Over 200 technical outputs, including 84 new databases and 20 new pieces of software are listed as outcomes and impacts of UKRI India collaboration in the report
London : The UK-India research and innovation relationship has resulted in 258 projects with a joint investment of around 330 million pounds, UK Research and Innovation (UKRI) India said in a new report released on Thursday.
The report, entitled ‘UK-India: Partnerships for Growth with Research and Innovation’, is said to illustrate the real world impact of the countries’ research and innovation partnership and the opportunities for further bilateral collaboration. It analyses bilateral research and innovation projects co-funded by India and UKRI – a non-departmental public body of the UK government.
“I welcome this report which shows how research and innovation contributes to the UK and India’s deep rooted partnership and collaborative efforts to transform the lives of people in both our countries, and beyond,” said Alex Ellis, British High Commissioner to India.
Over 200 technical outputs, including 84 new databases and 20 new pieces of software are listed as outcomes and impacts of UKRI India collaboration in the report.
“UKRI India joint funding resulted in 258 projects. Over 150 million pounds in funding from the UK was matched by Indian counterparts, bringing the overall joint investment to the equivalent of over GBP 330 million,” the report notes.
“These research projects have generated more than GBP 450 million in further funding, mainly from public bodies but also from non-profit organisations and commercial entities, attesting the relevance of these projects. The projects covered a wide range of subjects, from heritage to renewable energy, generating a large number of outputs in different formats and scholarly and societal impact in a multitude of forms,” the report concludes.
Delivered by Elsevier Pvt Ltd, the impact report is described as a testimony to the UK and Indian research and innovation communities working together towards shared challenges.
“As this report demonstrates, our India and UK partnerships are brilliant examples of how international research and innovation collaboration plays a vital role in discovering sustainable solutions,” said Professor Christopher Smith, UKRI’s International Champion.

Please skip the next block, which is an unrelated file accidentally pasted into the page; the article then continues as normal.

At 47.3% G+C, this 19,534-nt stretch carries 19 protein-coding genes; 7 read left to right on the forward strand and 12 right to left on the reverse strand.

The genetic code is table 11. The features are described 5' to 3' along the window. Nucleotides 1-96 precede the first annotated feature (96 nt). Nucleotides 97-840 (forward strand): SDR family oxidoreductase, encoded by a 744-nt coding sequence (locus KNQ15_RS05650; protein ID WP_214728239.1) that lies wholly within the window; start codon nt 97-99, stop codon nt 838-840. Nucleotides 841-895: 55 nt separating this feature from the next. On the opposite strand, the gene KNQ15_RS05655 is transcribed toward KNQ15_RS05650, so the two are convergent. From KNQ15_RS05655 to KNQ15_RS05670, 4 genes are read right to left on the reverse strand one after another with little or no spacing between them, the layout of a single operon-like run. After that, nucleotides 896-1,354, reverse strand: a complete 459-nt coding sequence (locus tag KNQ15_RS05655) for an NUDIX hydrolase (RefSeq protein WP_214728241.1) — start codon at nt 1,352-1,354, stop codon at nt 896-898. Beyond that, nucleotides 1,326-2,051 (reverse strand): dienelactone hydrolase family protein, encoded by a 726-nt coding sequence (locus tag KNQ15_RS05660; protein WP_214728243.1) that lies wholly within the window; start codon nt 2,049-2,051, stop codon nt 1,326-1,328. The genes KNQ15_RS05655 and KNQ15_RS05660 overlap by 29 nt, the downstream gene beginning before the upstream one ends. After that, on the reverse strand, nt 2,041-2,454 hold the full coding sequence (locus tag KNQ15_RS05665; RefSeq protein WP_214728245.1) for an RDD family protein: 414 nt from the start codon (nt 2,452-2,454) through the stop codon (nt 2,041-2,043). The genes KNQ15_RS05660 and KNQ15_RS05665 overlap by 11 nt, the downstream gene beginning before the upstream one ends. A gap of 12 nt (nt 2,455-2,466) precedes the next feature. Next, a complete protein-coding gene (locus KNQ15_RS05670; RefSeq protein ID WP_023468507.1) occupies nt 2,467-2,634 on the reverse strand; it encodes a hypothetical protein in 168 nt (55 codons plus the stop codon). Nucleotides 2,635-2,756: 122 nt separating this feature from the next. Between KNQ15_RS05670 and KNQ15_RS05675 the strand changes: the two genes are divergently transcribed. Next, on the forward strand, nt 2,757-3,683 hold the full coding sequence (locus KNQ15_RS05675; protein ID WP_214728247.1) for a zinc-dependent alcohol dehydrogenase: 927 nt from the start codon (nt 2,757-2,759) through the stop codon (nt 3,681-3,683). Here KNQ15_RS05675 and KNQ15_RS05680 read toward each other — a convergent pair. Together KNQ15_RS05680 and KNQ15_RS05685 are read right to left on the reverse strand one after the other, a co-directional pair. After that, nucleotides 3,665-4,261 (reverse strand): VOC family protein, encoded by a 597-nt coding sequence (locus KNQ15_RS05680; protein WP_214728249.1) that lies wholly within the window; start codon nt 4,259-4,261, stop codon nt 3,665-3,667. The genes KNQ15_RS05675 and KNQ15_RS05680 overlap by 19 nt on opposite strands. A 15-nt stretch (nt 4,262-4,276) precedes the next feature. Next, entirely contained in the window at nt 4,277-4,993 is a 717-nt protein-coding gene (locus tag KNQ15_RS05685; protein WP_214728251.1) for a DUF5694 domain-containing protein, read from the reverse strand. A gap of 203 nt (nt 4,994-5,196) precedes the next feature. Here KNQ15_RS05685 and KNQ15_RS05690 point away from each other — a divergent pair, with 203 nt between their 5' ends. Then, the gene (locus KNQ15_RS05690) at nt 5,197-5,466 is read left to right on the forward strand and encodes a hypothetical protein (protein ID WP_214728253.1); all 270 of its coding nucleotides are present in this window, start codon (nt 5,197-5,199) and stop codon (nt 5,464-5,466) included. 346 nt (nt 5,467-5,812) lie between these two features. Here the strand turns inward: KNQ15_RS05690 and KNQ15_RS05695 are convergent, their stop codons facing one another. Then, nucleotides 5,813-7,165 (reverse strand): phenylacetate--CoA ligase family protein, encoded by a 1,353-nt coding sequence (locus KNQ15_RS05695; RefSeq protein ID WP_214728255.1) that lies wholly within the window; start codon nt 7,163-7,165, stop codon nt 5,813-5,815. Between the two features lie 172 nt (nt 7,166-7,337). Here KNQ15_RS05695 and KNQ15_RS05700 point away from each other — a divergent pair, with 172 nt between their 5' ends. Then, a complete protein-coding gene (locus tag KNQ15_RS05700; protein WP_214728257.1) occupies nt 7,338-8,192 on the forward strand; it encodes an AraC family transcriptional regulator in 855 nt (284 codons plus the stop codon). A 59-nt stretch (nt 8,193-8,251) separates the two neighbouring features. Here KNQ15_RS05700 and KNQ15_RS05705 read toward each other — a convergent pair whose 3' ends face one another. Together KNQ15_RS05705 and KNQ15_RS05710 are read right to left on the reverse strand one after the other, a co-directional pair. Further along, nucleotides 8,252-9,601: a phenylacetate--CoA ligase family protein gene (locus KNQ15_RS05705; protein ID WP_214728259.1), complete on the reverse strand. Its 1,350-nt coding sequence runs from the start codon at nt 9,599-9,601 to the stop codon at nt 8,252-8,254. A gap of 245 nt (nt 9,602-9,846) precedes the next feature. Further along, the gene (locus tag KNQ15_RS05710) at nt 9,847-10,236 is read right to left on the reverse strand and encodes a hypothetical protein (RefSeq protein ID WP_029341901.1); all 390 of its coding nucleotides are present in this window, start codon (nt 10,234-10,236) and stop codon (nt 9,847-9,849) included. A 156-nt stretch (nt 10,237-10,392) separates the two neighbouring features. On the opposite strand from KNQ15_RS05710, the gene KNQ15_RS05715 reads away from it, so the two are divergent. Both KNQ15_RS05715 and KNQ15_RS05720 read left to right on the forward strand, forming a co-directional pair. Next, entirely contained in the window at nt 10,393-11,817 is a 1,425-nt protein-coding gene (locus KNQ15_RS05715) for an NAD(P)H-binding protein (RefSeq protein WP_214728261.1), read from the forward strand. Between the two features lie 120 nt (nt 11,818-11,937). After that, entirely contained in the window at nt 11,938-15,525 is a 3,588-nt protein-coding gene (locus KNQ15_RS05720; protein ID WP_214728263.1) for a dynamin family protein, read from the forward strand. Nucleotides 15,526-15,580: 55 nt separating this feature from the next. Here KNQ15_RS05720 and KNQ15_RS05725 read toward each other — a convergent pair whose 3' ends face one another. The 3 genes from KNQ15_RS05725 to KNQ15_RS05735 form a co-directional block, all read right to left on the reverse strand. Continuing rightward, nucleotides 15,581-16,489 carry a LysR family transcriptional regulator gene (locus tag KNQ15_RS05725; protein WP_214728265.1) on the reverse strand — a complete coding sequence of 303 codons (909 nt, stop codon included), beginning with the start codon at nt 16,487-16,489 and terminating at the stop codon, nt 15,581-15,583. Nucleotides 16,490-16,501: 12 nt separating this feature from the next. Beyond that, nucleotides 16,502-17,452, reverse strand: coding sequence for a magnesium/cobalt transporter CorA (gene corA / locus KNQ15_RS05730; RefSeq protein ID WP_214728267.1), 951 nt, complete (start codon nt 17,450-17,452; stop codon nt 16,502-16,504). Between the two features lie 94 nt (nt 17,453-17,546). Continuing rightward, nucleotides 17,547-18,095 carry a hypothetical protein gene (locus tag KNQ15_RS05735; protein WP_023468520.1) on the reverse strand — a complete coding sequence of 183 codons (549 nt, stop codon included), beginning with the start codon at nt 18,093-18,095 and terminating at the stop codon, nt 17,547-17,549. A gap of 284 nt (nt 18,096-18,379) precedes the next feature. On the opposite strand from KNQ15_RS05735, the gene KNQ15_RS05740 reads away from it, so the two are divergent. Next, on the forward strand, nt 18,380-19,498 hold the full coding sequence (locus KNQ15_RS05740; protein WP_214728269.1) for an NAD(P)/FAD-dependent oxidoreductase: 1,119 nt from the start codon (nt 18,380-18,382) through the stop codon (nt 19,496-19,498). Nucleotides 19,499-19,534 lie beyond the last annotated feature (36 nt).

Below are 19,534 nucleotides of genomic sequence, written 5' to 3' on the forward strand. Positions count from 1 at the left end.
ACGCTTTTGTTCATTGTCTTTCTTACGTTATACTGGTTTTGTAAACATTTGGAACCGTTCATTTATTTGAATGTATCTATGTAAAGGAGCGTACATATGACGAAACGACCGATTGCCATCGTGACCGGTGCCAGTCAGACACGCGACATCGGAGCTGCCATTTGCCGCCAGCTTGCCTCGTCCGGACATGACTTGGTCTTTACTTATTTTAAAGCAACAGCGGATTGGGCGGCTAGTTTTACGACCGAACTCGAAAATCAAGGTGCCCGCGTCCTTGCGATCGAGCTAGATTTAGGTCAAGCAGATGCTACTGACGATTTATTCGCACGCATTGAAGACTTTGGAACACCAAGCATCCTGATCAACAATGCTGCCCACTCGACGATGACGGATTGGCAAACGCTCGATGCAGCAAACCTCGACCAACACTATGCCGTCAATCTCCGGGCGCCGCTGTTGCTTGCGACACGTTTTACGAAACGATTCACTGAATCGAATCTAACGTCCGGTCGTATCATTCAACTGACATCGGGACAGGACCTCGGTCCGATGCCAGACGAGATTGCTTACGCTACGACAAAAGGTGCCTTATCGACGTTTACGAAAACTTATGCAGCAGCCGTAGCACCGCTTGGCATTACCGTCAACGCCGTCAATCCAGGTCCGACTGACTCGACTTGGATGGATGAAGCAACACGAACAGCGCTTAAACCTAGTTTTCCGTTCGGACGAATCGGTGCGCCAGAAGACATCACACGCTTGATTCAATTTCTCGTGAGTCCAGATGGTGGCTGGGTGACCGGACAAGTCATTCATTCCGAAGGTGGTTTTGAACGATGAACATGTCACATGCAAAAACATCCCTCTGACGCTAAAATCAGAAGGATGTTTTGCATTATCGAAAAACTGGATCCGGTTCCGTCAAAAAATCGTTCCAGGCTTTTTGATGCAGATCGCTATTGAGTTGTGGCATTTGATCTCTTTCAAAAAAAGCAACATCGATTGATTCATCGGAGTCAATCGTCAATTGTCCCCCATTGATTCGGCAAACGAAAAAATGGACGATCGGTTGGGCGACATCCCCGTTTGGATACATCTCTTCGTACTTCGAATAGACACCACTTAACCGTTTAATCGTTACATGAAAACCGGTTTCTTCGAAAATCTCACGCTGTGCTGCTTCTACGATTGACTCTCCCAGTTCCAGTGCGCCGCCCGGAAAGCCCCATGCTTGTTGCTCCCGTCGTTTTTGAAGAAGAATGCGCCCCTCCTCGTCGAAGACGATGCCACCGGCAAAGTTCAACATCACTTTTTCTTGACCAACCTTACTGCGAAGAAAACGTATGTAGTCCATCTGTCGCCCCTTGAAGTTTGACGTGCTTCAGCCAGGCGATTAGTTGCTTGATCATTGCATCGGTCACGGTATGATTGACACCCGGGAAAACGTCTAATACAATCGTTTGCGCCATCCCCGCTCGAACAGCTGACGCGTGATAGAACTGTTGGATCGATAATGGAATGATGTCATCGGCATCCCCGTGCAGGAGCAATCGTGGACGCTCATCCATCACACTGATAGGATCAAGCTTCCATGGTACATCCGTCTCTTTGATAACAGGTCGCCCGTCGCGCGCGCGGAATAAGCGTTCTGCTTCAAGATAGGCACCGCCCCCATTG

“Sharing our expertise, knowledge and experience through partnerships has brought positive benefits across India, the UK and globally, and we look forward to building on those successes in the years ahead,” he said.
UKRI India projects are designed to align and contribute to the United Nations Sustainable Development Goals (SDG), with over 43 per cent of publications focusing on SDG 7 – Affordable and Clean Energy – and SDG 3 – Good Health and Wellbeing.
Rebecca Fairbairn, Director UKRI India, added: “Our partnership with Indian funders has led to the development of new knowledge and products.
“Our shared commitment to high quality, high impact bilateral research and innovation is positively changing lives. As we launch this impact report, I am delighted to announce that we are working with our partner funders in India to explore new priority areas that connect to our shared 2030 Roadmap for India-UK future relations.”
The new priority areas cover eight new collaborative projects under the theme of Climate Adaptation and Resilience linked to the COP26 climate summit in Glasgow this year.
Spanning over the next six months, these will be small, scoping projects between teams of UK and Indian researchers to conduct research that addresses one or more questions around climate adaptation and resilience that link to the COP26 Action on Adaptation.